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Narrowband. A basic explanation, please.


Terrierist
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Not sure if there is simple explanation, but let's try one :D

Light is wave, electromagnetic wave. It can have different wavelengths, and indeed electromagnetic waves have very large range of wavelengths that define their characteristics (radio, microwaves, infra red, visible, ultra violet, x-rays, gamma rays).

Visible light has certain range of wavelengths and each wavelength we perceive as color of the rainbow (when you look at rainbow it is light separated into individual wavelengths).

Normal human vision sort of divides these wavelengths in "ranges" - red, green and blue and cells in our eye are sensitive to those "colors" - or wavelengths that fall into those ranges. Regular imaging tries to capture these as would be seen by human eye.

Light emitted comes from quantum mechanical processes - electrons changing orbits around nuclei of atoms. When electron jumps from high energy orbit to low energy orbit it gives off some energy and that energy is photon of light. Wavelength of photon depends on energy it carries. This is why there is different color to different light sources. Stars emit photons over whole visible spectrum, but some emit more "blue" photons than "red" ones and they appear bluish in color. Others emit more "red" photons than "blue" photons and appear redder in color.

Gas also emits light when energized - neon lights for example, or flames of different color depending on material being burned.

This is key for narrowband imaging - gas in interstellar space emits light via same process. Electron jumps from orbital to orbital. This kind of light is "monochromatic" in nature - always of the same wavelength / color. Narrowband imaging is used to only capture that sort of light - of particular wavelength and block all other light. This way we can observe gas structures in emission nebulae (which just means that gas in them is glowing with this sort of light). Depending on wavelength that we observe/record we can identify particular element - like hydrogen, or oxygen or sulphur (h alpha and beta, O III and SII for example).

So it is very much like regular imaging, but "concentrating" to capture only certain type of light, coming from known source and recognized by particular wavelength (this is how we can be sure that it is coming from that particular element).

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Just to add, narrowband imaging is done with special filters which have a narrow passband or bandwidth, and are usually used with mono cameras. The most widely used filter is the H-alpha one which passes a narrow bandwidth of light centred on the Hydrogen-alpha wavelength of 656.28nm. Others include Oxygen-Iii (O-Iii) and Sulphur-Ii (S-II). Naturally, narrowband filters are more expensive and need longer exposure times. The light from white light sources passes through narrowband filters since white light includes the narrowband wavelengths so most stars can also be imaged through them, as can the Moon.

Louise

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Simple explanation?

Narrowband images are made through filters which only pass light from gasses glowing with their own light. Each filter passes only the light given out by a particular gas. The imager photographs a target through, say, three different filters and so captures three gasses in that target. He or she then ascribes each of the three gasses to its own colour channel to produce a 'colour map.' This is analogous with, say, a geology map with limestone in red, granite in green and sandstone in blue. The colours are artificial but depict the distribution of rocks in the area.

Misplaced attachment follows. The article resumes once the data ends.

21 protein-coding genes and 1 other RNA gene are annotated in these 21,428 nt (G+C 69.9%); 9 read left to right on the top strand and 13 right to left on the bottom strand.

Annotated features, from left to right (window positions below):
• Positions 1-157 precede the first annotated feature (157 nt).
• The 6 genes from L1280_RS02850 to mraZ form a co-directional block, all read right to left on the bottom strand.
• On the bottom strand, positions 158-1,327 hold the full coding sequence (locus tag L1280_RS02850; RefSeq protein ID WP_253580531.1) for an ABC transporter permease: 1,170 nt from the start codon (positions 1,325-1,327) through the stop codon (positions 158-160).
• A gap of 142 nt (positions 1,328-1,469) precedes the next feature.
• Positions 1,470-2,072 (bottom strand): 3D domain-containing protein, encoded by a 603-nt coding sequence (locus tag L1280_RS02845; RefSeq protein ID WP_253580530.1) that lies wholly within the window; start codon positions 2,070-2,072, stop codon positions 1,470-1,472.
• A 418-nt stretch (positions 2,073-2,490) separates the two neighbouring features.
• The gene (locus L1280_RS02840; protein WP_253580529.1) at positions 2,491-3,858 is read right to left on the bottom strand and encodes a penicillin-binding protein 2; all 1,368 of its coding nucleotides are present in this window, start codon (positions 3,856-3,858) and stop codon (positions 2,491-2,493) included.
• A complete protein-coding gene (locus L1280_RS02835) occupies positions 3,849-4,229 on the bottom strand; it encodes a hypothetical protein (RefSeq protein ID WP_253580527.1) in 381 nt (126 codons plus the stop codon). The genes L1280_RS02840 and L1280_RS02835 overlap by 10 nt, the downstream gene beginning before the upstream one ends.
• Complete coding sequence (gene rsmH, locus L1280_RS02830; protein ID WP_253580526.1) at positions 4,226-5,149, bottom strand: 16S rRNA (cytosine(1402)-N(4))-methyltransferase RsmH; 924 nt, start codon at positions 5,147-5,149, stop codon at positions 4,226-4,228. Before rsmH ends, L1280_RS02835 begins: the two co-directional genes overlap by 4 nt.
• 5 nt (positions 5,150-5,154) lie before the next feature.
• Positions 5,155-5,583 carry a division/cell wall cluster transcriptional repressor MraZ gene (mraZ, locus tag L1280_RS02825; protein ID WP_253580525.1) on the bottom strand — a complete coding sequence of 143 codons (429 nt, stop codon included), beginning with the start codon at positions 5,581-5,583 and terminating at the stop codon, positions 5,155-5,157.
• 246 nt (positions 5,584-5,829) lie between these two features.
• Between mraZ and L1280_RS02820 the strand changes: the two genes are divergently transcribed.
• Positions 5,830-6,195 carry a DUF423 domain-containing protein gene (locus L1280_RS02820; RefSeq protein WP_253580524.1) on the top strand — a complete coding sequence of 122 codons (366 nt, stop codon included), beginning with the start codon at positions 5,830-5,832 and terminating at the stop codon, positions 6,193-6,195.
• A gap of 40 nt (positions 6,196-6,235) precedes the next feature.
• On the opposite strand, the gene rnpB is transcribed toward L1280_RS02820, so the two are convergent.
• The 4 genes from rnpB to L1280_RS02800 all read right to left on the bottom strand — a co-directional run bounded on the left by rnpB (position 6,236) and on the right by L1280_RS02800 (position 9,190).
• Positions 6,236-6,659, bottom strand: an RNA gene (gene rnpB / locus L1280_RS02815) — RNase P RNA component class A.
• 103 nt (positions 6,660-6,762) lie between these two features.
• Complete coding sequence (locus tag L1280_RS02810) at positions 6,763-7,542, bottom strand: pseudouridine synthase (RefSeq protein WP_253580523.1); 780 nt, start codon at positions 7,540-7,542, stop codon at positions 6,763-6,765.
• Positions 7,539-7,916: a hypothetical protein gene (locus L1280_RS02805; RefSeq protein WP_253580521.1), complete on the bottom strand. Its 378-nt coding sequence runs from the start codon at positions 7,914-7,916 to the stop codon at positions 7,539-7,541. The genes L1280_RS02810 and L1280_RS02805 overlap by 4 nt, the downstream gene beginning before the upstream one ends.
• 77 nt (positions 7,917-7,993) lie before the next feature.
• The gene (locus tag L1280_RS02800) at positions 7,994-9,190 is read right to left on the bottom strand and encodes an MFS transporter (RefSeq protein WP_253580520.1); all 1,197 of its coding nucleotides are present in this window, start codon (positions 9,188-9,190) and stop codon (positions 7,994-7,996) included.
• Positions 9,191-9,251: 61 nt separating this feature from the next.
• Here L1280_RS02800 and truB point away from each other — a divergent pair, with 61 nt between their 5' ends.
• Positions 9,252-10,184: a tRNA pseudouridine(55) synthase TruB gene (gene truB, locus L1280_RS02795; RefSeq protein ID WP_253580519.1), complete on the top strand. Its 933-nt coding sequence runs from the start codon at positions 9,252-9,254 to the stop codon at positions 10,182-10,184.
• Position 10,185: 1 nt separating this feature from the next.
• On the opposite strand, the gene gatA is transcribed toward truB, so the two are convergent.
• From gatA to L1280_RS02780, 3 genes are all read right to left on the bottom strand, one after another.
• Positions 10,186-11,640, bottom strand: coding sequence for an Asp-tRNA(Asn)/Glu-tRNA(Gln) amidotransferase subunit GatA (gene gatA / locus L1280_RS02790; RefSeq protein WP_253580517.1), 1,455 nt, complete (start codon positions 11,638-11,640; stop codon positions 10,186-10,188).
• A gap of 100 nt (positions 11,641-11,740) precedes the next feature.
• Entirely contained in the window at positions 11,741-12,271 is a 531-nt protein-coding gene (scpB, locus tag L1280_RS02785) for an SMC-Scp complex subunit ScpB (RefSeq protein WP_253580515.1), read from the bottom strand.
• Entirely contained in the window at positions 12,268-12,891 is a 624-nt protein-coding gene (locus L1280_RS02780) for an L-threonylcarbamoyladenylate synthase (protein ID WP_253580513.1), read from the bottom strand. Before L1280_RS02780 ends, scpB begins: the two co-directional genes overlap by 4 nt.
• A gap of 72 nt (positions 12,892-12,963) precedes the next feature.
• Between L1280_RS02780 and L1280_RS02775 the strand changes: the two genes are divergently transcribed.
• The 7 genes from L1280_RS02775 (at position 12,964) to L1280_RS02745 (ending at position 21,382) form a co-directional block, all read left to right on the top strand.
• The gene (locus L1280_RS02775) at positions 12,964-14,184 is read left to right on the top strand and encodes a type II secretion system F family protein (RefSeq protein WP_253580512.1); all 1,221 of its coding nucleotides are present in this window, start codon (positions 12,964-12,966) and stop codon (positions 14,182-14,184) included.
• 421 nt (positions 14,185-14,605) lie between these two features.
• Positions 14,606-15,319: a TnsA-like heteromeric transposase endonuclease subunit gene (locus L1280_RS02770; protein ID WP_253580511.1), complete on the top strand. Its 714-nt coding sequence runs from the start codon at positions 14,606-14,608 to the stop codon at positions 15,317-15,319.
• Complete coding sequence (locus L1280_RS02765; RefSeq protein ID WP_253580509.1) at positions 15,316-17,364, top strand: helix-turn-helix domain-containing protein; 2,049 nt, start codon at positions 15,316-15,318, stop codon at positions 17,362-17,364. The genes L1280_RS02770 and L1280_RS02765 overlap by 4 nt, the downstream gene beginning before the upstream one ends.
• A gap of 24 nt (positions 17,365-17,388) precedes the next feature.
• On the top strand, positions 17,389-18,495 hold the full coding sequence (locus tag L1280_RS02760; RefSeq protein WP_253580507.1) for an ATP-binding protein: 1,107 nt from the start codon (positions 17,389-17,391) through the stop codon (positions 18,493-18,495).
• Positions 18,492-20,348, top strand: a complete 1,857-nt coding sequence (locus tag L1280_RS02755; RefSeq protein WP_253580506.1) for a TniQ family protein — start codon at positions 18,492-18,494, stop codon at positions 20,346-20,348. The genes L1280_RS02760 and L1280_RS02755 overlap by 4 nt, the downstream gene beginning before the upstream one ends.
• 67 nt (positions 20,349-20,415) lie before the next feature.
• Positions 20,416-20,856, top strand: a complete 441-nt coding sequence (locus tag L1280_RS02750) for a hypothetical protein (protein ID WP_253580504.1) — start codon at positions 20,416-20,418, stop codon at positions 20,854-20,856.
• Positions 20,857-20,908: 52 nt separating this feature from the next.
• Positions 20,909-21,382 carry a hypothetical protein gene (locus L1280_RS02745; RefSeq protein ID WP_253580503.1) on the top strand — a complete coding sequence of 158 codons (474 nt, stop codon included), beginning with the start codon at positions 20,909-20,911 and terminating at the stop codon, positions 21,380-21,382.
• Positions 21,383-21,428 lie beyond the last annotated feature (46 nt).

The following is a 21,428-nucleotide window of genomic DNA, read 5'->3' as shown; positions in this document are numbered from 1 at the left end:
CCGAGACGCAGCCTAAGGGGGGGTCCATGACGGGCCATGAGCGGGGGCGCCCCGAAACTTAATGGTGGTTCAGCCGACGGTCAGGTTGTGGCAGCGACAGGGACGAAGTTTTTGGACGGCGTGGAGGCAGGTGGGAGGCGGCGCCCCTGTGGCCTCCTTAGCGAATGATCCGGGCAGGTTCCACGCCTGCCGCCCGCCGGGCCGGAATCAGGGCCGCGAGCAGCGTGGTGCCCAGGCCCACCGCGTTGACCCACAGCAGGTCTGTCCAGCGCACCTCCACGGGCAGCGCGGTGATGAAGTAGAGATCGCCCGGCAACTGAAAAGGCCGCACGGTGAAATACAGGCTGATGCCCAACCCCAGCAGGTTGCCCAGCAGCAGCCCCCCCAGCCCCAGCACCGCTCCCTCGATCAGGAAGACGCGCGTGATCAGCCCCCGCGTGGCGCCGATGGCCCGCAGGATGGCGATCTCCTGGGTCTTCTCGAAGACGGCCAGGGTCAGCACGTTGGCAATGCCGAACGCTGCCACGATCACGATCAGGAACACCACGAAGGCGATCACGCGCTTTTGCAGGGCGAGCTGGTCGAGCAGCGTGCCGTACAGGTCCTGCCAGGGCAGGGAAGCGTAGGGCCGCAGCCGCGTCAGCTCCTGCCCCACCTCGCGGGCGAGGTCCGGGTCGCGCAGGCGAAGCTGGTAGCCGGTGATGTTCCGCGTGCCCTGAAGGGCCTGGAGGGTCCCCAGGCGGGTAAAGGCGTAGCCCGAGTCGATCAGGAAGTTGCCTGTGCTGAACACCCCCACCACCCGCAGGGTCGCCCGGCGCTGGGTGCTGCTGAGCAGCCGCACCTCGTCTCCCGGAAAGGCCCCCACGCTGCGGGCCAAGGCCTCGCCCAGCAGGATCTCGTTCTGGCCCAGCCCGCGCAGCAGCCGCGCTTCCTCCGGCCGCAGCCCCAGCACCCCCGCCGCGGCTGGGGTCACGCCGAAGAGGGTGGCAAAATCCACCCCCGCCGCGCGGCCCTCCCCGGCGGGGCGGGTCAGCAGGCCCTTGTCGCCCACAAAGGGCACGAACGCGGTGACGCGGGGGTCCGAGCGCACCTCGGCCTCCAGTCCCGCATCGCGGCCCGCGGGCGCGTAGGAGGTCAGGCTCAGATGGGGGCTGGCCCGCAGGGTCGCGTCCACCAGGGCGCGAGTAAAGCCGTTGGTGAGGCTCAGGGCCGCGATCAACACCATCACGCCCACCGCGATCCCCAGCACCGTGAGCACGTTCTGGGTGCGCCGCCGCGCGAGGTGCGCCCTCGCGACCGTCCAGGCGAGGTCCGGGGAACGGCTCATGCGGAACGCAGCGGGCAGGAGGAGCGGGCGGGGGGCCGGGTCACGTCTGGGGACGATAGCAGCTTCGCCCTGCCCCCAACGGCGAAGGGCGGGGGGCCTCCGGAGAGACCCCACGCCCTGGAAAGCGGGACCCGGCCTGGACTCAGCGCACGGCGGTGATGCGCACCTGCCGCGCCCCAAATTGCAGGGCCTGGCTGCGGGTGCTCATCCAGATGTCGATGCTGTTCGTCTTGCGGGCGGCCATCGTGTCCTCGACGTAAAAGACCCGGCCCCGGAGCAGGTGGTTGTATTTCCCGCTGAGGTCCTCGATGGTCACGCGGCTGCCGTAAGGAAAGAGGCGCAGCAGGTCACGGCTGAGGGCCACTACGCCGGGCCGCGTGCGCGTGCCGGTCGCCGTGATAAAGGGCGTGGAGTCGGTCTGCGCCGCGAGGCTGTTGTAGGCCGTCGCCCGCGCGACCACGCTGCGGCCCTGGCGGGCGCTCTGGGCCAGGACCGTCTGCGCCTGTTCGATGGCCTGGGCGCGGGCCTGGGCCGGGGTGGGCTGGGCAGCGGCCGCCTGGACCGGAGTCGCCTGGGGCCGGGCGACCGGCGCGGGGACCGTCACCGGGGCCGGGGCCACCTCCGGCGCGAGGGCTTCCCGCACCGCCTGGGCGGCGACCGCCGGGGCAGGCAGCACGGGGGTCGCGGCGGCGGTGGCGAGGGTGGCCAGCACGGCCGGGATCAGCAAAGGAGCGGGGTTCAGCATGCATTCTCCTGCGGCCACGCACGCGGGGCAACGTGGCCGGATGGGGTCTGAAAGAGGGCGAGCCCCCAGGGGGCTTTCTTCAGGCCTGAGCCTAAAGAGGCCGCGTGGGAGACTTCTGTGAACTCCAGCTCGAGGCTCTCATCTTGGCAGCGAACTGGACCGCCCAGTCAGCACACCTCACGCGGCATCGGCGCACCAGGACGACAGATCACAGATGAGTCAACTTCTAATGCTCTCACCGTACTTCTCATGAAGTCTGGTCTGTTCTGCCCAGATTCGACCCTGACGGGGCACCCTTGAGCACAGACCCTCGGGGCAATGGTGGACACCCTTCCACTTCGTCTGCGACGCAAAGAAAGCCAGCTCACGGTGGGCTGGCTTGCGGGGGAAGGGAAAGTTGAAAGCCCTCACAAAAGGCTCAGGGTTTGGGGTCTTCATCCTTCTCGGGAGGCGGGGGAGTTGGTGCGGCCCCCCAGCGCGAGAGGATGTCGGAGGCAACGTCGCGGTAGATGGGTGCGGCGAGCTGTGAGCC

Olly

Edit: This kind of imaging can be done very successfully in light polluted environments and an H alpha (Hydrogen) filter will eliminate a fair amount of moonlight. Monochrome cameras are by far the most efficient in this discipline.

Edited by ollypenrice
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2 hours ago, vlaiv said:

Not sure if there is simple explanation, but let's try one :D

Light is wave, electromagnetic wave. It can have different wavelengths, and indeed electromagnetic waves have very large range of wavelengths that define their characteristics (radio, microwaves, infra red, visible, ultra violet, x-rays, gamma rays).

Visible light has certain range of wavelengths and each wavelength we perceive as color of the rainbow (when you look at rainbow it is light separated into individual wavelengths).

 

THIS!!!

Great to read @vlaiv how do you explain to a newcomer about the RF of light and what is captured in camera?

But for me as a very, very simple beginner, what would be a simple narrowband system?

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Probably a black and white camera and a selection of filters , which you either swap manually or have fitted in a filter wheel .

So you would do a set of explosures in Ha , OIII and SII. and a set in plain black and white then process them all together.

(I've never done this so I'm guessing this is how its done from what I've read ) :)

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Hi

I wouldn't recommend narrowband imaging for a beginner since you generally need to think in terms of long exposures and autoguiding. So you need to have mastered 'normal' imaging and guiding first, really. Having said that, I'm not sure what exposure lengths you can get away with using the sensitive cmos cameras such as the asi1600mm-pro?

Louise

 

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Not wholly artificial.  Ha IS in the red part of the spectrum--and SII is even redder (that's why the HP assigns SII to red and Ha to green).  OIII is in the blue region.  So the colors of the HP (SHO) are tied into reality somewhat

Rodd

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